What is Jamu? A wellness drink and ritual from Indonesia

DTorn apart by a pandemic that has encouraged many to rethink and reprioritize their health, people around the world are increasingly looking for different ways to improve their well-being. As a result, the field of alternative medicine is booming globally, with the market projected to grow 22% per year through 2028. In particular, that reflects the growing interest in centuries-old Asian medicinal systems such as Ayurveda and traditional Chinese medicine (TCM). And now, the holistic buzz is setting the stage for another ancient tradition to go global: Indonesian jamu has arrived to reach its own new wave of consumers eager to drink all of its benefits.

Best known for the ginger-infused drink of the same name, jamu is a practice of herbal medicine that emerged as early as the 13th century. Etymologically, researchers have traced it back to two ancient Javanese words: djampiwhich can be interpreted as “healing through herbs”, and esode, which has been translated simply as “health”, and its use is just as wide. Historically formulated as a preventative health measure and treatment for chronic pain and inflammatory diseases, jamu is an empirical tradition, says Metta Murdaya, founder of the jamu-inspired skincare line Juara and author of the recently published Jamu Lifestyle: Indonesian Herbal Wellness Tradition. “This just means that it has been passed down from generation to generation through word of mouth, and not so much based on a particular set of written rules or regimens,” she says.

Now, amid pandemic life, that word-of-mouth process is rapidly expanding beyond Indonesia’s borders, with sales surging among the country’s top herbal medicine producers and beverage exports surging. jamu. But for Murdaya, who divided his childhood between Jakarta, where he was born, and San Francisco, that trend is not surprising. “There’s this almost intuitive approach [to health and immunity] when an unknown virus enters the scene,” he says. “It’s that natural desire to strengthen our bodies so they can fight whatever may come.”

“In Indonesia, it is common to have the idea of ​​feeling good or feeling good like the north star.” —Metta Murdaya, author of Jamu lifestyle

But what sets jamu apart from others as, say, an immunity supplement is that it stems from Indonesia’s vision of wellness, which Murdaya describes as a major departure from America’s glorification of hustle culture and subsequent practice. to treat the damage. “In the US, for whatever reason, we tend to forget or ignore signs that we are not focused or balanced because of this need to push ourselves. It’s a hard-working culture framed around a two-week vacation,” says Murdaya. “But in Indonesia, it’s common to have the idea of ​​feeling good or feeling good like your North Star.”

That’s why many Indonesians don’t usually wait to get sick before having a glass of jamu; rather, they drink it daily, Murdaya says: “The idea is that if something works once to make you feel good, you have good reason to think it will work again and again.” But given the simplicity of that premise, it also follows that the recipe for jamu and the way it is consumed can vary greatly by person and place.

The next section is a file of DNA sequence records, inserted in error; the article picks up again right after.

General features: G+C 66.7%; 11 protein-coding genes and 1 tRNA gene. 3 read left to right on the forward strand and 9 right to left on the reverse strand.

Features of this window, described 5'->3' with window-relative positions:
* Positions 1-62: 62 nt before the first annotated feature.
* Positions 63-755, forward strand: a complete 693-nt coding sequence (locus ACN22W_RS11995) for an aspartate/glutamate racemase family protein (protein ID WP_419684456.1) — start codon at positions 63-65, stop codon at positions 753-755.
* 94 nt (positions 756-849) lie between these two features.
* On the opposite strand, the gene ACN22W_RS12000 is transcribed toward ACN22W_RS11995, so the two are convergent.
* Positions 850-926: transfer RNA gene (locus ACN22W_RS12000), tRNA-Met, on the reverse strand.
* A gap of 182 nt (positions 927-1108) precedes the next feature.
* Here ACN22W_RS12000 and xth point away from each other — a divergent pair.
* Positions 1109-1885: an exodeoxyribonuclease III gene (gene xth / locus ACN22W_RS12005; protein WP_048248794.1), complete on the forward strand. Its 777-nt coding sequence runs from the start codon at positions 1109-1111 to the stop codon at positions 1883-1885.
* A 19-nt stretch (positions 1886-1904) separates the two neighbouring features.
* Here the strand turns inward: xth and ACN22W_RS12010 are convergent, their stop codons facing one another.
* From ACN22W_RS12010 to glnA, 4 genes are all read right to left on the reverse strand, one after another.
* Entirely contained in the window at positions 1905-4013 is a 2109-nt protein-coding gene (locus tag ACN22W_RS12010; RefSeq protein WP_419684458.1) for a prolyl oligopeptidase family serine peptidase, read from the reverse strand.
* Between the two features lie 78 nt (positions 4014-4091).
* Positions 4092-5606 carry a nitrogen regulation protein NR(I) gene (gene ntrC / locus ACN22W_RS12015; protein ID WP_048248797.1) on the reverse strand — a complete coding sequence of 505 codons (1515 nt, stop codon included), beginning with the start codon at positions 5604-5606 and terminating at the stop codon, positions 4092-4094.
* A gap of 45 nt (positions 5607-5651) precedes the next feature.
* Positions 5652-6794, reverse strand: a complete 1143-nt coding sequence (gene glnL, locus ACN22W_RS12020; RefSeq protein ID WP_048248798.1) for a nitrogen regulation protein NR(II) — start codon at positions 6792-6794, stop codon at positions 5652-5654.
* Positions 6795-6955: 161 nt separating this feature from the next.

In Indonesia and beyond, jamu takes many different forms

Unlike a number of other holistic medicinal systems, jamu (as an herbal medicine practice and beverage) does not have a single set of guidelines. “Flow is a very important part of the jamu tradition,” says Murdaya. In general, though, the most common ingredients in the drink include various forms of ginger, turmeric, and cinnamon (all of which have anti-inflammatory properties), along with potassium-rich coconut water.

Variations of that recipe have emerged over time due both to Indonesia’s spice trade-centric economy, which has brought Chinese, Indian, and Saudi Arabian influences into jamu, as well as the country’s own geographical diversity. “Indonesia has about 17,000 islands, so jamu varies depending on the herbs and roots native to each one,” says Shanley Suganda, an Indonesian-born, New York-based graphic designer who launched her own line of jamu, Djamu, during the pandemic. For example, Murdaya says, “Bali jamu tends to include more leaves and fresh vegetables, while Java jamu has more roots like ginger and galangal, just because of what’s available.” It is the unique healing qualities of the herbs and roots native to each island that make the resulting jamu jamu. In other words? The intent with which it is made and consumed has almost as much to do with whether something is classified as jamu as with the ingredients themselves.

The intent with which it is made and consumed has almost as much to do with whether something is classified as jamu as with the ingredients themselves.

To craft his own recipe, primarily a mix of locally sourced turmeric, ginger and tamarind, Suganda drew on his herbalist mother’s experience of drinking jamu and adjusted somewhat to a modern palate (as many current jam makers do). jamu in Indonesia). . “Originally I wasn’t going to include honey or lemon, but the result was a bit medicinal without them, so I added a touch of both to balance out the flavor,” she says.